To really demonstrate these concepts, I’ve created a “Revenue Test” for this month’s CEO Challenge.  It’s lighthearted, but these ideas are serious business.  After all, buyers will take a very hard look at how your company generates revenue.  You should do the same.

The Revenue Test

1.  Could everyone in your company AND your customers describe your brand in the same way?

a. We don’t have a defined brand
b. We have a defined brand but haven’t communicated it well
c. Our clients wouldn’t be able to describe our brand consistently
d. YES

2.  Do you have a clearly defined niche you either dominate or have a written plan to dominate?

a. We don’t have a defined niche
b. We’ve defined one in theory
c. We have a defined niche but don’t have  plans to dominate it
d. YES

3. Could your employees identify the “problem you solve” for your customer niche?

a. What do you mean?
b. There are many. Which ones do you want?
c. The sales team in clear on this. The rest of the company isn’t.
d. YES

4. Is your company “messaging” consistent in all forms  (website, written materials, answering the phone, verbal conversations)?

a. Everything is different & changes regularly
b. Written communication is very consistent, but verbal isn’t
c. We’re consistent but change regularly
d. YES

5. Do you have a regular system for tracking customer feedback?

a. We don’t track feedback at all
b. We track informally
c. We track but don’t share the data well
d. YES

6. Do you have a regular system for tracking future trends in your industry?

a. We don’t track future trends at all
b. We track informally
c. We track but don’t share the data well
d. YES

7. Does your company have a defined sales process with clear steps for both marketing and sales?

a. What would that look like
b. Somewhat
c. We have a  sales process but it’s not detailed
d. YES

8. Is everyone in your organization clear about what promises you’re making to your customers?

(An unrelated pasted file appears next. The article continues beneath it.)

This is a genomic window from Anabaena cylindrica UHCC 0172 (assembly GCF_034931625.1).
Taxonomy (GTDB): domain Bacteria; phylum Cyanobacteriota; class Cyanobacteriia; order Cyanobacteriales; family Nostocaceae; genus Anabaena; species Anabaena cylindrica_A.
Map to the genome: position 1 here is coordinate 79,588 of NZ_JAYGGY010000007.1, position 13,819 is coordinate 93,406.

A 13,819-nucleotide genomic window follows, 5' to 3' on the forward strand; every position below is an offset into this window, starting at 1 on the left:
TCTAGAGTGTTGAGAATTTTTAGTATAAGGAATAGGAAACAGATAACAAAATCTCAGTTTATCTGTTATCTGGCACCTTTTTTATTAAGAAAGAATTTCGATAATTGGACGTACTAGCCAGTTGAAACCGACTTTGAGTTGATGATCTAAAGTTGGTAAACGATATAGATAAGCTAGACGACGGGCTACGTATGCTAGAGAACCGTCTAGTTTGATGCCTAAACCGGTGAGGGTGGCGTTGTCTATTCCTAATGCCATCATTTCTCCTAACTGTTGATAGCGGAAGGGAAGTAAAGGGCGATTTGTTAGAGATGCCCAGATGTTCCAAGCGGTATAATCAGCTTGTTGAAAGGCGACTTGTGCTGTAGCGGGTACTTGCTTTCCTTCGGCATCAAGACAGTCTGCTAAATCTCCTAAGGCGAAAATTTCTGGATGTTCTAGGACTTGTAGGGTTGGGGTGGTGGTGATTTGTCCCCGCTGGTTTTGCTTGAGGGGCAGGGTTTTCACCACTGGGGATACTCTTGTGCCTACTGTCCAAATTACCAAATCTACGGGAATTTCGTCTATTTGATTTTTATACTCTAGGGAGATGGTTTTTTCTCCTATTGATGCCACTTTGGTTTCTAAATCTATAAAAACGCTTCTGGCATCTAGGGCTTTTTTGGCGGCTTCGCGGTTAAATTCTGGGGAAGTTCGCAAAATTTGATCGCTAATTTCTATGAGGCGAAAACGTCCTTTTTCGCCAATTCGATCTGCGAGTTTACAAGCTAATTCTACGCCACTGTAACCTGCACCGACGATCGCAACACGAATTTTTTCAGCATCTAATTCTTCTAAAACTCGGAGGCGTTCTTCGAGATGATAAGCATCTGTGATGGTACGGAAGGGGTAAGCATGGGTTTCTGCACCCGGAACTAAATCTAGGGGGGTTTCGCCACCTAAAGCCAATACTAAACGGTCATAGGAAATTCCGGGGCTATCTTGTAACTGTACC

a. The promises depend on circumstances
b. Promises change
c. The promises are department dependent
d. YES

9. Have you had a strategic revenue plan in writing for each of the last 3 years?

a. We’ve never had one in writing
b. We created one this year for the first time
c. We’ve created them but I don’t know what happens to them
d. YES

10. Have you achieved your company objectives for each of the past 3 years?

a. We haven’t had clear objectives
b. Occasionally
c. Usually
d. YES

11. What metrics do you track?

a. None
b. Top line and bottom line
c. Sales related metrics
d. Companywide key indicators, department indicators, and revenue indicators

12. Do you track the ROI for every marketing initiative (e.g. ads, trade shows, mail campaigns, referral marketing, web marketing, lead generation programs)?

a. We’ve never tracked ROI
b. Sometimes
c. Usually
d. YES

13. Do your compensation plans align with the stated goals?

a. I’ve never looked at it that way
b. No
c. Not exactly
d. YES

14. How many times have you changed focus over the past 3 years?

a. Numerous
b. Several
c. Twice
d. Never completely, only slight adjustments to market changes

15. Do all functional areas of the company participate in revenue discussions on a regular basis?

a. No
b. Occasionally
c. Sometimes
d. YES

Conclusion

Give yourself 1 point for every (a) answer, 2 points for every (b) answer, 3 points for every (c) answer, and 4 points for every (d) answer.

Score Recommendation
15-30 Don’t try to sell.
31-45 Consider major changes to create a revenue focus in your organization.
46-59 Keep up the good work. With some small adjustments, a big win is in your sights.
60 Call us – we’re ready to invest!